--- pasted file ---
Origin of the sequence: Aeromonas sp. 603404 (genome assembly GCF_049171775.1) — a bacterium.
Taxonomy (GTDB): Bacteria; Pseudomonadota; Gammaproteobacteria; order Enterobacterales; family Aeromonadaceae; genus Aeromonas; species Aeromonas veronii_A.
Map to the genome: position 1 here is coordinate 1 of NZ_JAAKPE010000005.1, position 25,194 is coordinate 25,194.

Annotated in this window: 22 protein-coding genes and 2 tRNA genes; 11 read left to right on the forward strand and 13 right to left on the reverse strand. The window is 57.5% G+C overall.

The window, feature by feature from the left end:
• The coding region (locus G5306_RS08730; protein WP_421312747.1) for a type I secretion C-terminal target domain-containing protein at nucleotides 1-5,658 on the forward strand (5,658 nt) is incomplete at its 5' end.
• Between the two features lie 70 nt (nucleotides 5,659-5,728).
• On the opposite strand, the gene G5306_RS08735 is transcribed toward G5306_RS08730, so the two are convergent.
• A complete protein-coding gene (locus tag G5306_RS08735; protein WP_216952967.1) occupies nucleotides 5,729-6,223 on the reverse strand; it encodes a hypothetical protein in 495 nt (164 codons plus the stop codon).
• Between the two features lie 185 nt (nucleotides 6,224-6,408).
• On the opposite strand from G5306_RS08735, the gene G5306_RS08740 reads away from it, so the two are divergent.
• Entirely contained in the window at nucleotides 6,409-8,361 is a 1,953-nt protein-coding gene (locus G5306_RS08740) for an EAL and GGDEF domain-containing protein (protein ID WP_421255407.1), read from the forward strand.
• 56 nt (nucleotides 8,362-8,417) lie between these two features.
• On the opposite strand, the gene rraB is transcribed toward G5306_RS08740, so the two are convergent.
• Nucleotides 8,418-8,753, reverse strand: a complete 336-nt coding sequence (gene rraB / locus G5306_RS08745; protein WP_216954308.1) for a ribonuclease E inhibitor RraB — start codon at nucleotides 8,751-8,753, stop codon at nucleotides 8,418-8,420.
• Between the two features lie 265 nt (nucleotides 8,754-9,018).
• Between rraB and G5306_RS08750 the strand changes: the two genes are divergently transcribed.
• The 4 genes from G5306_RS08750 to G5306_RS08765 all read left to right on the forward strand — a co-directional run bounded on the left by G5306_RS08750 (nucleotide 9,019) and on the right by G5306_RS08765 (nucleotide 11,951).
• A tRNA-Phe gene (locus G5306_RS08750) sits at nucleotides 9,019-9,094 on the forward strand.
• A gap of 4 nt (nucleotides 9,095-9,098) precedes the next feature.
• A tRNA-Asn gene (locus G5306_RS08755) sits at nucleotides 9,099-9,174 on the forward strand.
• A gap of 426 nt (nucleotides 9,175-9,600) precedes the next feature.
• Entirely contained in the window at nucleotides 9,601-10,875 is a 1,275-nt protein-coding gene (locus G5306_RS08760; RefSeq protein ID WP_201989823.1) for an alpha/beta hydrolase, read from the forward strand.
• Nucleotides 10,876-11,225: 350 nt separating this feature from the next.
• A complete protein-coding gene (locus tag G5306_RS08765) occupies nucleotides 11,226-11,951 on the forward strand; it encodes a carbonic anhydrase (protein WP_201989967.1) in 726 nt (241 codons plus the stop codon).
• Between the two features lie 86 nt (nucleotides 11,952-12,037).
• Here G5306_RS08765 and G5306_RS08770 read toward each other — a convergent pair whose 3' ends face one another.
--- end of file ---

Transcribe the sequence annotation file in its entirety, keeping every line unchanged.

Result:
Origin of the sequence: Aeromonas sp. 603404 (genome assembly GCF_049171775.1) — a bacterium.
Taxonomy (GTDB): Bacteria; Pseudomonadota; Gammaproteobacteria; order Enterobacterales; family Aeromonadaceae; genus Aeromonas; species Aeromonas veronii_A.
Map to the genome: position 1 here is coordinate 1 of NZ_JAAKPE010000005.1, position 25,194 is coordinate 25,194.

Annotated in this window: 22 protein-coding genes and 2 tRNA genes; 11 read left to right on the forward strand and 13 right to left on the reverse strand. The window is 57.5% G+C overall.

The window, feature by feature from the left end:
• The coding region (locus G5306_RS08730; protein WP_421312747.1) for a type I secretion C-terminal target domain-containing protein at nucleotides 1-5,658 on the forward strand (5,658 nt) is incomplete at its 5' end.
• Between the two features lie 70 nt (nucleotides 5,659-5,728).
• On the opposite strand, the gene G5306_RS08735 is transcribed toward G5306_RS08730, so the two are convergent.
• A complete protein-coding gene (locus tag G5306_RS08735; protein WP_216952967.1) occupies nucleotides 5,729-6,223 on the reverse strand; it encodes a hypothetical protein in 495 nt (164 codons plus the stop codon).
• Between the two features lie 185 nt (nucleotides 6,224-6,408).
• On the opposite strand from G5306_RS08735, the gene G5306_RS08740 reads away from it, so the two are divergent.
• Entirely contained in the window at nucleotides 6,409-8,361 is a 1,953-nt protein-coding gene (locus G5306_RS08740) for an EAL and GGDEF domain-containing protein (protein ID WP_421255407.1), read from the forward strand.
• 56 nt (nucleotides 8,362-8,417) lie between these two features.
• On the opposite strand, the gene rraB is transcribed toward G5306_RS08740, so the two are convergent.
• Nucleotides 8,418-8,753, reverse strand: a complete 336-nt coding sequence (gene rraB / locus G5306_RS08745; protein WP_216954308.1) for a ribonuclease E inhibitor RraB — start codon at nucleotides 8,751-8,753, stop codon at nucleotides 8,418-8,420.
• Between the two features lie 265 nt (nucleotides 8,754-9,018).
• Between rraB and G5306_RS08750 the strand changes: the two genes are divergently transcribed.
• The 4 genes from G5306_RS08750 to G5306_RS08765 all read left to right on the forward strand — a co-directional run bounded on the left by G5306_RS08750 (nucleotide 9,019) and on the right by G5306_RS08765 (nucleotide 11,951).
• A tRNA-Phe gene (locus G5306_RS08750) sits at nucleotides 9,019-9,094 on the forward strand.
• A gap of 4 nt (nucleotides 9,095-9,098) precedes the next feature.
• A tRNA-Asn gene (locus G5306_RS08755) sits at nucleotides 9,099-9,174 on the forward strand.
• A gap of 426 nt (nucleotides 9,175-9,600) precedes the next feature.
• Entirely contained in the window at nucleotides 9,601-10,875 is a 1,275-nt protein-coding gene (locus G5306_RS08760; RefSeq protein ID WP_201989823.1) for an alpha/beta hydrolase, read from the forward strand.
• Nucleotides 10,876-11,225: 350 nt separating this feature from the next.
• A complete protein-coding gene (locus tag G5306_RS08765) occupies nucleotides 11,226-11,951 on the forward strand; it encodes a carbonic anhydrase (protein WP_201989967.1) in 726 nt (241 codons plus the stop codon).
• Between the two features lie 86 nt (nucleotides 11,952-12,037).
• Here G5306_RS08765 and G5306_RS08770 read toward each other — a convergent pair whose 3' ends face one another.